The Holdovers

The Zone of Interest

Best Action Film

Godzilla Minus One

Guardians of the Galaxy Vol. 3

John Wick Chapter 4 (Winner)

Mission Impossible Dead Reckoning Pt. 1

Polite Society

Spider-Man: Across the Spider-Verse

Best Comedy/Musical

Are You There God? It’s Me Margaret.

Barbie (Winner)


Poor Things

Rye Lane

The Holdovers

Best Horror/Sci-Fi

Evil Dead Rise

Godzilla Minus One (Winner)


Infinity Pool

Talk to Me

The Creator

Best Documentary

20 Days in Mariupol (Dir. Mstyslav Chernov)

American Symphony (Dir. Matthew Heineman)

Beyond Utopia (Dir. Madeleine Gavin)

Four Daughters (Dir. Kaouther Ben Hania) (Runner-Up)

Kokomo City (Dir. D. Smith)

STILL: A Michael J Fox Story (Dir. Davis Guggenheim) (Winner)

Best Animated Feature

Elemental (Dir. Peter Sohn)

Nimona (Dir. Troy Quane & Nick Bruno)

Spider-Man: Across the Spider-Verse (Dir. Joaquim Dos Santos Justin K. Thompson Kemp Powers) (Winner)

Suzume (Dir. Makoto Shinkai)

Teenage Mutant Ninja Turtles: Mutant Mayhem (Dir. Jeff Rowe)

The Boy and the Heron (Dir. Hayao Miyazaki) (Runner-Up)


Best Visual Effects

Godzilla Minus One – Kiyoko Shibuya and Takashi Yamazaki (Winner)

Guardians of the Galaxy Vol. 3 – Stephane Ceretti, Alexis Wajsbrot, Guy Williams, and Dan Sudick

John Wick Chapter 4 – Goran Backman, Janelle Ralla, & Reina Sparks

Oppenheimer – Scott Fisher & Andrew Jackson (Runner-Up)

Poor Things – Andrew Woolley, Dániel Szabó, Tim Barter, James Roberts, Levente Safrany, & Siân Venables

The Creator – Jay Cooper, Ian Comley, Andrew Roberts, and Neil Corbould

Best Sound Design

Godzilla Minus One – Natsuko Inoue & Hisafumi Takeuchi

John Wick Chapter 4 – Manfred Banach, Casey Genton, and Andy Koyama

Mission Impossible: Dead Reckoning – Chris Munro, Mark Taylor, & James Mather

Oppenheimer – Richard King, Kevin O’Connell, Willie D. Burton, & Gary A. Rizzo (Runner-Up)

The Killer – Ren Klyce, Steve Bissinger, Jonathan Stevens, Drew Kunin, Malcolm Fife, Stephen Urata, & Jeremy Molod

The Zone of Interest – Maximilian Behrens, Johnnie Burn, Simon Carroll, & Tarn Willers (Winner)

Best Score

Killers of the Flower Moon – Robbie Robertson

Oppenheimer – Ludwig Göransson (Winner)

Past Lives – Christopher Bear & Daniel Rossen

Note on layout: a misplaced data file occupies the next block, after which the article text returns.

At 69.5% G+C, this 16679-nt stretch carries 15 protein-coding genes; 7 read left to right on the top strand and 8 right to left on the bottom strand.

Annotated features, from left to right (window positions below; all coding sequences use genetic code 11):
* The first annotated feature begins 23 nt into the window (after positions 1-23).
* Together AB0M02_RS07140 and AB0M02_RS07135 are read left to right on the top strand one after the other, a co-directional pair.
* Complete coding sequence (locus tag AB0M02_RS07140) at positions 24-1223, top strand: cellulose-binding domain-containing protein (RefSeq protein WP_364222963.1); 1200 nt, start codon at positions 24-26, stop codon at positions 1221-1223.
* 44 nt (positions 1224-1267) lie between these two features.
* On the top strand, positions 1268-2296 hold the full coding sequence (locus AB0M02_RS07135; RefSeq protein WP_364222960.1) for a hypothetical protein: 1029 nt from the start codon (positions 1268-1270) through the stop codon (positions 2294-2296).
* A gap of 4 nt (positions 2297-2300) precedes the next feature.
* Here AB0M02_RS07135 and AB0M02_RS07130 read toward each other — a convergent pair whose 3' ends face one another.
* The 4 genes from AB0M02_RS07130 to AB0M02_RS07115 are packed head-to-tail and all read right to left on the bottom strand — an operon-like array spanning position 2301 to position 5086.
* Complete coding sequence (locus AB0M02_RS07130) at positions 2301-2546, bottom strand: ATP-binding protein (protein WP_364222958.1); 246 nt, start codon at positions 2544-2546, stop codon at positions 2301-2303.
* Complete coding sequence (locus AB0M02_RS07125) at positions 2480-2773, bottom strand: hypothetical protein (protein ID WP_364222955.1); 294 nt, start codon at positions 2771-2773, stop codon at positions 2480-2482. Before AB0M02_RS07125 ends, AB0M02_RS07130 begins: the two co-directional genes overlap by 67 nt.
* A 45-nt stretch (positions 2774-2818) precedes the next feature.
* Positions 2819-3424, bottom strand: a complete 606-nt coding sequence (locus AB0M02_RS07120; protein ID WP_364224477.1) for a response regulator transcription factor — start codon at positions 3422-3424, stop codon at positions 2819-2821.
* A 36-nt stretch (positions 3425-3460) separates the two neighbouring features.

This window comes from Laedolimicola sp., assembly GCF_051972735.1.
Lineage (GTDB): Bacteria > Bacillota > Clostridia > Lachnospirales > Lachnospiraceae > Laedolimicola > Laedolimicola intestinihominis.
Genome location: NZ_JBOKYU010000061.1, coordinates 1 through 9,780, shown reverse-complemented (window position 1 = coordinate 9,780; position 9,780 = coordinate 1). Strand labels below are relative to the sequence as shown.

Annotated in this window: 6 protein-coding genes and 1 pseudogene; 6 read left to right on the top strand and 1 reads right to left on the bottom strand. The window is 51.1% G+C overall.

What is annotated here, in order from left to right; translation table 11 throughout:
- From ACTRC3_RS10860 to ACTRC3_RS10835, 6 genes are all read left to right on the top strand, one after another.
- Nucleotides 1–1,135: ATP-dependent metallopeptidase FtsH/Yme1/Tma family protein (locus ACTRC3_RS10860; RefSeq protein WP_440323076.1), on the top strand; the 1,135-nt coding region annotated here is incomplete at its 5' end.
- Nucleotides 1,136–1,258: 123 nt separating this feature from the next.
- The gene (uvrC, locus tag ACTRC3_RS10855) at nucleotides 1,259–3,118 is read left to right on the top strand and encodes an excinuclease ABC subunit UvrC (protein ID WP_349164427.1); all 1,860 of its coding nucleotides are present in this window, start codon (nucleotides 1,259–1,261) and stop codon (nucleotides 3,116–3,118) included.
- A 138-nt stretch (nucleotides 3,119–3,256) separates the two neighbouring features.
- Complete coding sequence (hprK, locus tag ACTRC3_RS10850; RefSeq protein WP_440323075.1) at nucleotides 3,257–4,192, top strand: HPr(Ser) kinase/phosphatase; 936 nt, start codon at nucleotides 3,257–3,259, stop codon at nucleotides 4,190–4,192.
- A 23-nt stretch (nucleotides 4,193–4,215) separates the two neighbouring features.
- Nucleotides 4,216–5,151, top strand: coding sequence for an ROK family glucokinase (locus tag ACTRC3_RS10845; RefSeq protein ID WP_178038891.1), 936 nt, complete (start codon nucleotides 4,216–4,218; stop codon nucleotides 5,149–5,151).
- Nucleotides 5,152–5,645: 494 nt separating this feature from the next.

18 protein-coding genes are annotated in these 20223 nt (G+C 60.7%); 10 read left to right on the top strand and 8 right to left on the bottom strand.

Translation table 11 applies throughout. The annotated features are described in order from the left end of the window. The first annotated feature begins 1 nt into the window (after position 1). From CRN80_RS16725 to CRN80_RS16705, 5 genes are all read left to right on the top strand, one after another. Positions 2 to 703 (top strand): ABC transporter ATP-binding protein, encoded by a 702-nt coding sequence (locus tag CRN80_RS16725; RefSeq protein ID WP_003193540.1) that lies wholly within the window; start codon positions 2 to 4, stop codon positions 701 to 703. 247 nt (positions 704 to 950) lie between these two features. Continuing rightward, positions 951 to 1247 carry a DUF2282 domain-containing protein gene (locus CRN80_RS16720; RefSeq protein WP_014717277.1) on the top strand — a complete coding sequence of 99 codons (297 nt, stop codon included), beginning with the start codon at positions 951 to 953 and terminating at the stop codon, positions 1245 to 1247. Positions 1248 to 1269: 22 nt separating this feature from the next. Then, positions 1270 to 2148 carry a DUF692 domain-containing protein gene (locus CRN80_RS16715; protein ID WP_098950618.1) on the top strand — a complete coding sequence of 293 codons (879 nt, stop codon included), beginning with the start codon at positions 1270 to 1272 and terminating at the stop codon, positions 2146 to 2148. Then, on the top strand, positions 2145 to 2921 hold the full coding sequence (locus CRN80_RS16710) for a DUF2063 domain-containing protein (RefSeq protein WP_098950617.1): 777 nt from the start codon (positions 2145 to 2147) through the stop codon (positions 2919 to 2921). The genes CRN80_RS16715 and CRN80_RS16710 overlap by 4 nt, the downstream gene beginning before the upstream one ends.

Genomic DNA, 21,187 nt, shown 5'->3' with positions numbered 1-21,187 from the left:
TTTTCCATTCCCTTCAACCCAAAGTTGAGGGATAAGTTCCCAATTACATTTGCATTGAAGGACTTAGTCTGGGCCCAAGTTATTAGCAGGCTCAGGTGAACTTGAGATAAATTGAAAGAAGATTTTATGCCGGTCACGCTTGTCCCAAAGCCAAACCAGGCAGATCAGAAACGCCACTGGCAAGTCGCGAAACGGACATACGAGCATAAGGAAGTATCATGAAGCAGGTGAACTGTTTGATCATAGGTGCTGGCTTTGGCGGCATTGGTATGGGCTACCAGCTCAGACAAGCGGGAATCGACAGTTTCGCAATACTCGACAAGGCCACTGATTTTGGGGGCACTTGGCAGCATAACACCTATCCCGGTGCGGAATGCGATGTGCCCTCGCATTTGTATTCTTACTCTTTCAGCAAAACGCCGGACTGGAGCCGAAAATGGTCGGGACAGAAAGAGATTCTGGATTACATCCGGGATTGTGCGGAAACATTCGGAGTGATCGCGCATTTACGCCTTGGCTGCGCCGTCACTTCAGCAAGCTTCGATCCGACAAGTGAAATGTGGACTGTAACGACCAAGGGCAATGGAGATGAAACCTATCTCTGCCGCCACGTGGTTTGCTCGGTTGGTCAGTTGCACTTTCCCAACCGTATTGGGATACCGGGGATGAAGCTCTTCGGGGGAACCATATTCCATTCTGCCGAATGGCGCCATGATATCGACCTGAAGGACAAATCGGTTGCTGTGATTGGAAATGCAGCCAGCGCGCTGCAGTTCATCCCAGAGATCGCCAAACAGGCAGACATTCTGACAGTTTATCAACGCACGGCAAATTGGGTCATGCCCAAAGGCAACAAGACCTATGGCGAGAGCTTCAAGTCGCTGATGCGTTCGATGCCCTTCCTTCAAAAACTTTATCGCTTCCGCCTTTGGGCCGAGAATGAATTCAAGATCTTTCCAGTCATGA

Poor Things – Jerskin Fendrix (Runner-Up)

Spider-Man: Across the Spider-Verse – Daniel Pemberton

The Zone of Interest – Mica Levi

Best Production Design

Asteroid City – Adam Stockhausen & Chris Moran

Barbie – Sarah Greenwood & Katie Spencer (Winner)

John Wick Chapter 4 – Kevin Kavanaugh

Killer of the Flower Moon – Jack Fisk

Oppenheimer – Ruth De Jong

Poor Things – Shona Heath & James Price (Runner-Up)

Best Hair & Makeup

Barbie – Maha Mimo and Clare M. Corsick (Runner-Up)

Maestro – Kazu Hiro, Sian Grigg, Kay Georgiou and Lori McCoy-Bell

Oppenheimer – Luisa Abel, Jaime Leigh McIntosh, Christy Falco, Lydia Fantini, & Ahou Mofid

Poor Things – Nadia Stacey, Mark Couler, and Josh Weston (Winner)

Priscilla – Jo-Ann MacNeil & Cliona Furey

Society of the Snow – Belén López-Puigcerver

Emma Stone in a still from ‘Poor Things’ (A24)

Best Costume Design

 Barbie – Jacqueline Durran (Runner-Up)

Killers of the Flower Moon – Jacqueline West

Oppenheimer – Ellen Mirojnick

Poor Things – Holly Waddington (Winner)

Priscilla – Stacey Battat

Napoleon – David Crossman & Janty Yates

Best Editing

Anatomy of a Fall – Laurent Sénéchal (Runner-Up)

Barbie – Nick Houy

John Wick Chapter 4 – Nathan Orloff

Killers of the Flower Moon – Thelma Schoonmaker

Oppenheimer – Jennifer Lame (Winner)

Poor Things – Yorgos Mavropsaridis

OPPENHEIMER, written and directed by Christopher Nolan

Best Cinematography

John Wick Chapter 4 – Dan Lautsen

Killers of the Flower Moon – Rodrigo Prieto

Oppenheimer – Hoyte Van Hoytema (Winner)

Poor Things – Robbie Ryan (Runner-Up)

Saltburn – Linus Sandgren

The Zone of Interest – Lukasz Zal

Best Adapted Screenplay

All of Us Strangers – Andrew Haigh (based on the book ‘Strangers’ by Taichi Yamada) (Runner-Up – TIE)

American Fiction – Cord Jefferson (based on the book ‘Erasure’ by Percival Everett)

Killers of the Flower Moon – Erik Roth and Martin Scorsese (based on the book by David Grann)

Oppenheimer – Christopher Nolan (based on the book ‘American Prometheus’ by Kai Bird & Martin Sherwin) (Winner)

Poor Things – Tony McNamara (based on the book by Alasdair Gray) (Runner-Up – TIE)